Opinion L.A.

Observations and provocations
from The Times' Opinion staff

« Previous Post | Opinion L.A. Home | Next Post »

Whitney Houston and the paradoxes of celebrity

February 14, 2012 |  6:30 am

Whitney Houston
OK, the train has now wrecked. Where will people be going next for their vicarious celeb thrills?

The death of Whitney Houston raises once more the paradoxes of celebrity: We lap it up, admire and scorn the objects of our attention, want to have what they have -- and at the same time hope they crack up.

This one, in fact, did.

"Money can’t buy happiness," we tell ourselves primly. We believe that we believe that, but we really don't. In our heart of hearts, we think, "Boy, if I had that kind of money, or fame, or both, I wouldn't be such a screw-up. I'd do it right."

It's a perfect package: We can envy celebs and feel sorry for them, even look down on them, all at the same time.

The website Gawker relayed this anecdote:

A woman who posts YouTube videos about entertainment figures for the gossip site Hollyscoop had wrapped up her account of Whitney Houston's appearance at a pre-Grammy party with, "We are happy to see Whitney back on the scene, even if she is acting a little crazy. 'Cause, I’ll admit it -- it's a lot more fun to watch!" The video has been removed from the internet.

After Houston's death, the woman, Stephanie Bauer, tweeted this:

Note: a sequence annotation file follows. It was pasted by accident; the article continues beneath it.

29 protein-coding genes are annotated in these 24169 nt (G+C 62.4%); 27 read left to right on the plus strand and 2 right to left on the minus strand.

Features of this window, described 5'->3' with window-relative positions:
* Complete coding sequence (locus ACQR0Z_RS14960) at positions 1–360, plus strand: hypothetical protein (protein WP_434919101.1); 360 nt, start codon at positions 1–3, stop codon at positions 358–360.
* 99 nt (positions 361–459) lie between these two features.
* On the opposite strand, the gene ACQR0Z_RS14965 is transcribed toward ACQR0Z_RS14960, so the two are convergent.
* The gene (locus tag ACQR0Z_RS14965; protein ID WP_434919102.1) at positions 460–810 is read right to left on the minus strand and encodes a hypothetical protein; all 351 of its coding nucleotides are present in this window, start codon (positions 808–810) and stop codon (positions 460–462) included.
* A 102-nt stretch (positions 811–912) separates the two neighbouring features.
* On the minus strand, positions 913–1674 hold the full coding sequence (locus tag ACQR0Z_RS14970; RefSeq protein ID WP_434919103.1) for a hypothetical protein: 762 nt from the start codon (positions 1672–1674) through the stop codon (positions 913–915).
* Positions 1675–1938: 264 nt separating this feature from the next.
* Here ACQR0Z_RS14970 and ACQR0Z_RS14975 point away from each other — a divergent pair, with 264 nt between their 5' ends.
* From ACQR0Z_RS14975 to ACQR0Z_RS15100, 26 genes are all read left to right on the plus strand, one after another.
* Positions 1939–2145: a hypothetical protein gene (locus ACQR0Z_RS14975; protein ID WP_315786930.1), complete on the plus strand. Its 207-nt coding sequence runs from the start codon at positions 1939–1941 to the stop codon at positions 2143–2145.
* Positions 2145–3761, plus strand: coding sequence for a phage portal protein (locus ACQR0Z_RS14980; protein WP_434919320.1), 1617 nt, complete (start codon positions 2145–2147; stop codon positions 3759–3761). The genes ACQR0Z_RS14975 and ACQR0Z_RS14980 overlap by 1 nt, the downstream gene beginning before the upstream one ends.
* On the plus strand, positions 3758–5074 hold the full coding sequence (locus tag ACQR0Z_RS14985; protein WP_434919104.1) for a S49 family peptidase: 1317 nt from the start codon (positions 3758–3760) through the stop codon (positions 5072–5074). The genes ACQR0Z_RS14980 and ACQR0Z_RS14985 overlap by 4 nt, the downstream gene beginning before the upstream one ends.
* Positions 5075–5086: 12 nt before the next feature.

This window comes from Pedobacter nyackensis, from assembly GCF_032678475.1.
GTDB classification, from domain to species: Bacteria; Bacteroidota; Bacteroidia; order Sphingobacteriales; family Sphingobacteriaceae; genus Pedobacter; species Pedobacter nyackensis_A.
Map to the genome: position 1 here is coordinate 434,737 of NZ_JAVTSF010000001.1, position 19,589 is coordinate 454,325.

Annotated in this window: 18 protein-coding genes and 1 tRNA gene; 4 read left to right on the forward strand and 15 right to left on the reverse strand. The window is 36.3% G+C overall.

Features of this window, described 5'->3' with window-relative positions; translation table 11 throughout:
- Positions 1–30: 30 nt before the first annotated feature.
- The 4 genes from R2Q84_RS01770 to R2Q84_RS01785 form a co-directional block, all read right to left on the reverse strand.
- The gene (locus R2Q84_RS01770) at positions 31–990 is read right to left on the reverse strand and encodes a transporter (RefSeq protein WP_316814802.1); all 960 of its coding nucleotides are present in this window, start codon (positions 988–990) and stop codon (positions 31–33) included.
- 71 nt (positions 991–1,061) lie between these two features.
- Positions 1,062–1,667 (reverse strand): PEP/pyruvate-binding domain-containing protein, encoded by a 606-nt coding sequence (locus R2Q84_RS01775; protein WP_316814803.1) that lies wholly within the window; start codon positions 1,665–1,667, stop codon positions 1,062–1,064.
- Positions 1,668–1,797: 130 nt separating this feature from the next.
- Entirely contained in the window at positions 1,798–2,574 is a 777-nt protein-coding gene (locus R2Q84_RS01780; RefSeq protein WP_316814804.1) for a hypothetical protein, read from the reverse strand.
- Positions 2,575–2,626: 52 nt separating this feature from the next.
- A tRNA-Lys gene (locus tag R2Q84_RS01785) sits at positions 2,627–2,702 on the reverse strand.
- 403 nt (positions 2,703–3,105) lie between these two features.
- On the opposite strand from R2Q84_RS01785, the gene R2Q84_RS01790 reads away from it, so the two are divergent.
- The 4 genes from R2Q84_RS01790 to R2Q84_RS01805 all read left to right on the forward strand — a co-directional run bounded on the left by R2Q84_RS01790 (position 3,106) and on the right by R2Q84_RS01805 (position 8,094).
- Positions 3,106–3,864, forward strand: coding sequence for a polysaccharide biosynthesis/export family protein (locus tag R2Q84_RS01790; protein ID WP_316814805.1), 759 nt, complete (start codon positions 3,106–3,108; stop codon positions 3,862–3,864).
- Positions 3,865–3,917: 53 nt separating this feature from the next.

Can't believe I just did a @Hollyscoop story on Whitney's worrisome erratic behavior yesterday! Needless to say I'm getting hate comments.

Houston's death came up during a weekend panel I took part in at the American Jewish University: that in our "bowling alone" culture of isolation, celebrities have become the only people we all "know," even though we don't know them at all. They, instead of the town floozy or the neighborhood adulterer, are now our virtual "neighbors" and the objects of our moralizing.

And yet our secret or not-so-secret desire for fame, that "frenzy of renown," as USC's Leo Braudy calls it in his excellent book of that title, makes people debase themselves in pursuit of it, and so ultimately debase the idea that celebrity stands for some noteworthy accomplishment -- think of the Kardashians and humiliating reality shows -- as opposed to the celebrity of real talent, like Houston's, however many demons may have perched on her shoulders.


Photos: Whitney Houston | 1963-2012

Timeline: Whitney Houston's highs and lows

Video: Jennifer Hudson's Whitney Houston tribute

-- Patt Morrison

Photo: Whitney Houston acknowledges cheers from the audience during her performance at the Shrine Auditorium in Los Angeles on April 10, 2000, during taping of the "25 Years of # 1 Hits: Arista Records' Anniversary Celebration." Credit: Mark J.Terrill / Associated Press 

Comments ()